Nov. 5, 2014, 9:21 a.m.
Time is running out if the world wants to avoid potentially catastrophic climate change according to the most definitive report to date by the UN body charged with formulating expert advice for governments around the globe.
In what amounts to a "final warning" about the dangers of not doing enough to curb emissions of greenhouse gases, the Intergovernmental Panel and Climate Change (IPCC) said that it is technically and economically possible to still keep within the target of no more than a 2C increase in global average temperatures.
However, the panel warns in its Synthesis Repot published yesterday that fossil fuels will have to be significantly scaled back in the coming decades, and eliminated entirely by 2100, in order to keep within what is widely considered to be the "safe" limit for global warming.
"We have little time before the window of opportunity to stay within the 2C of warming closes," said Rajendra Pachauri, the chairman of the IPCC who launched the report in Copenhagen following meetings of the report’s authors in the Danish capital.
"To keep a good chance of staying below the 2C, and at manageable costs, our emissions should drop by 40 to 70 per cent globally between 2010 and 2050, and falling to zero or below by 2100," Dr Pachauri said.
"We have the opportunity, and the choice is in our hands," he added, referring to the need for a global climate deal to limit fossil fuel emissions in time for an international climate meeting of governmental policymakers next December in Paris.
The Synthesis Report, which is seen as the final "capstone" of the previous three IPCC reports, re-states the scientific, economic and social case for a new climate deal to turn around the continuing increase in fossil fuel emissions over the past decades – carbon dioxide emissions alone last year reached a record 36 billion tons.
The report states that the human influence on the Earth’s climate is clear, that human emissions of greenhouses gases are the highest in history and that recent changes to the climate have already had an impact on human and natural systems.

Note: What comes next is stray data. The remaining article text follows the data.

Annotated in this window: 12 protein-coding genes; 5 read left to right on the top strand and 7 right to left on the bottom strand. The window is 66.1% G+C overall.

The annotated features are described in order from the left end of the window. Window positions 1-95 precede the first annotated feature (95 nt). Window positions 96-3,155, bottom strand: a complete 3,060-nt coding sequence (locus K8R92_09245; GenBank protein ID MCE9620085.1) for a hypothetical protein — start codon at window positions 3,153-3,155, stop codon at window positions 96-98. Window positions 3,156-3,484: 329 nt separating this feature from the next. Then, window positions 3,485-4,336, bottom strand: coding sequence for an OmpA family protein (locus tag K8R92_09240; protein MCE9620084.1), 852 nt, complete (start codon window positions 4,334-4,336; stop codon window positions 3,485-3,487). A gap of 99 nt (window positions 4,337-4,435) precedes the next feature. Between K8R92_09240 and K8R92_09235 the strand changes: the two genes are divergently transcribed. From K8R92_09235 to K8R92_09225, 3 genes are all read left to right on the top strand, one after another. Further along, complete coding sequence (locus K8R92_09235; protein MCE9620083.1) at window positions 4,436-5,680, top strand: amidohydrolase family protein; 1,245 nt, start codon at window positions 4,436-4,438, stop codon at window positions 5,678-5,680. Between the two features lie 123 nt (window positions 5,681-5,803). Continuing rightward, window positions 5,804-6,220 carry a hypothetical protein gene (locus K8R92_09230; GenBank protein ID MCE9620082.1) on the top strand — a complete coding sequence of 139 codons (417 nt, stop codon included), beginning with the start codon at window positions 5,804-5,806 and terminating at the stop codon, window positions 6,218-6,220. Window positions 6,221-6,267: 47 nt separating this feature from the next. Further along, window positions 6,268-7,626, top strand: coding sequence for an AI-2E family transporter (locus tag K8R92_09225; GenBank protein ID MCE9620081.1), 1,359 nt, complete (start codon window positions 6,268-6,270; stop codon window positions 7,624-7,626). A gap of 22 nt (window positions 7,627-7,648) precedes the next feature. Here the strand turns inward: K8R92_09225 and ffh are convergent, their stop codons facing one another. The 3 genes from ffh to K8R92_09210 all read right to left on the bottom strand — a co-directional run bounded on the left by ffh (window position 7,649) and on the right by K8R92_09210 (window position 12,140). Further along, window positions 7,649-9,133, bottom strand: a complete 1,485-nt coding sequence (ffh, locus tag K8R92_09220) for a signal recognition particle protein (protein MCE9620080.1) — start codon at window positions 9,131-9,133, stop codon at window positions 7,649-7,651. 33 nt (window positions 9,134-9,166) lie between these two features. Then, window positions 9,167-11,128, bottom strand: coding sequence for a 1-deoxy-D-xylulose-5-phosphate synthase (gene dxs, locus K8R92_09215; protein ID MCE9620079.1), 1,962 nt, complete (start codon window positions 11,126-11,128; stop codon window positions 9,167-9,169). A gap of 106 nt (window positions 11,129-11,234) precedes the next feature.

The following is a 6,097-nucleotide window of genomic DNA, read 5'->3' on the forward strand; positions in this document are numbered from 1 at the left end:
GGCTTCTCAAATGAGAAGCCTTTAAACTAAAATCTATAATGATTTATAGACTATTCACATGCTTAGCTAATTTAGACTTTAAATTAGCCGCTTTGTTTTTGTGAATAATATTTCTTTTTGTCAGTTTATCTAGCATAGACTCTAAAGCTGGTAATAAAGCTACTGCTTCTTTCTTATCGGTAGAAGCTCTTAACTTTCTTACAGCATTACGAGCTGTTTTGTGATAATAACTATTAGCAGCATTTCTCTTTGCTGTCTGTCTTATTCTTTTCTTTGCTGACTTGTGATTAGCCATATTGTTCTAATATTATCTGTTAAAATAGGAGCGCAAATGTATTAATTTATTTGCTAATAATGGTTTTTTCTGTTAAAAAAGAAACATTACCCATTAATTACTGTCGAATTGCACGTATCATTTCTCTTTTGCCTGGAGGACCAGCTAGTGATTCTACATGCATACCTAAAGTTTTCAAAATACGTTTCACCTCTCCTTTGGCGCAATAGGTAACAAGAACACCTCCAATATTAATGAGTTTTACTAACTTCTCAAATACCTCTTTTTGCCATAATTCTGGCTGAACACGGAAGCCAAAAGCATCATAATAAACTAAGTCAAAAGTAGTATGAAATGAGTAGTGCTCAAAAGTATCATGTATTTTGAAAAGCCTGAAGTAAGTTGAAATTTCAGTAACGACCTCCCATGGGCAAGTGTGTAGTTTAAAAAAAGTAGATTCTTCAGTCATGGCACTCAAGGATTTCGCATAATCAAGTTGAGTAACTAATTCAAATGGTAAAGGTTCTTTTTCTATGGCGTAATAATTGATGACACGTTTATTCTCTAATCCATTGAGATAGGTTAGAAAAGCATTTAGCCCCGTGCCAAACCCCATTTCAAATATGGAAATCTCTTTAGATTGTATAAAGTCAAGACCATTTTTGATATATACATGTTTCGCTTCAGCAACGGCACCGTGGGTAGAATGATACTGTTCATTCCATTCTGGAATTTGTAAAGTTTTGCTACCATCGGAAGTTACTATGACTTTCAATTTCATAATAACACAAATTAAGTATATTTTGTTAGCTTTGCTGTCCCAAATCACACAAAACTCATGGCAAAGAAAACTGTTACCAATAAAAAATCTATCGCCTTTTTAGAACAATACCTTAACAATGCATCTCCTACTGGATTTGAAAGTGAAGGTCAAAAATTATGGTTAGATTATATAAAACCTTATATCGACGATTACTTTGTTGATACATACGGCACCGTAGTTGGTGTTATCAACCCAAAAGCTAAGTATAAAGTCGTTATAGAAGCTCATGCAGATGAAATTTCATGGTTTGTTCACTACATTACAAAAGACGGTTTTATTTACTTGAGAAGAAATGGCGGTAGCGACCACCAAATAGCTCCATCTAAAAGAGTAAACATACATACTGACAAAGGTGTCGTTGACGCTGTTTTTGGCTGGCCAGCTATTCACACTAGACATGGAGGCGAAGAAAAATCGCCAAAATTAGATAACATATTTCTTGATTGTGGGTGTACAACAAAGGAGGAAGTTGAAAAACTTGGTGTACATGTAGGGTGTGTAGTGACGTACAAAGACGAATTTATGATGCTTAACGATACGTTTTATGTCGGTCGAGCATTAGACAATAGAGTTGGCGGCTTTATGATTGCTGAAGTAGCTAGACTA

"Warming of the climate system is unequivocal, and since the 1950s, many of the observed changes are unprecedented over decades to millennia. The atmosphere and ocean have warmed, the amounts of snow and ice have diminished, and sea level has risen," the report says.
The IPCC warns governments that it is not enough to cut fossil fuel emissions, it will also be necessary to adapt to climate change. But the longer they take to come to a binding deal on curbing emissions through mitigation, the greater the eventual costs of adaptation, the IPCC said.
"We need both adaptation and mitigation. One or another is not the solution to these problems," Dr Pachauri said.
"We have the means to limit climate change. The solutions are many and allow for continued economic and human development. All we need is the will to change," he said.
Sir Mark Walport, the Government’s chief scientific adviser, said that the IPCC has now made it clear that climate change is happening and that is poses widespread and serious risks.
"We can still avoid the most serious impacts. We need to transform the way we power our lives. This will be very challenging, but the challenges for humanity if we do not are likely to be far greater," Sir Mark said.
"The longer global emissions are allowed to continue to increase year on year the more difficult, and expensive, the transition to a low carbon future will become," he added.
Lord Stern of Brentford, who chaired the Government’s review of the economics of climate change, said: "This report shows that there is no real intellectual basis for denying the risks of climate change, and governments should be focused on how best to make the transition to low-carbon economic development and growth."
· Warming of climate is unequivocal with many of the observed changes unprecedented over decades to millennia.
· The atmosphere and oceans have warmed, snow and ice has diminished and sea levels have risen.
· Human emissions of greenhouse cases are the highest in history and concentrations of carbon dioxide in the atmosphere are the highest in at least 800,000 years.
· The acidity of the oceans has increased by 26 per cent since the beginning of the industrial era due to increases in carbon dioxide.
· Arctic sea ice has decreased over the period 1979 to 2013 at a rate of between 3.5 and 4.1 per cent per decade, while it has increased in the Antarctic due to strong geophysical differences between the two polar regions.
· It is “extremely likely” that human emissions of greenhouse gases from fossil fuels and other sources are the dominant causes of the observed warming since the mid-20Century.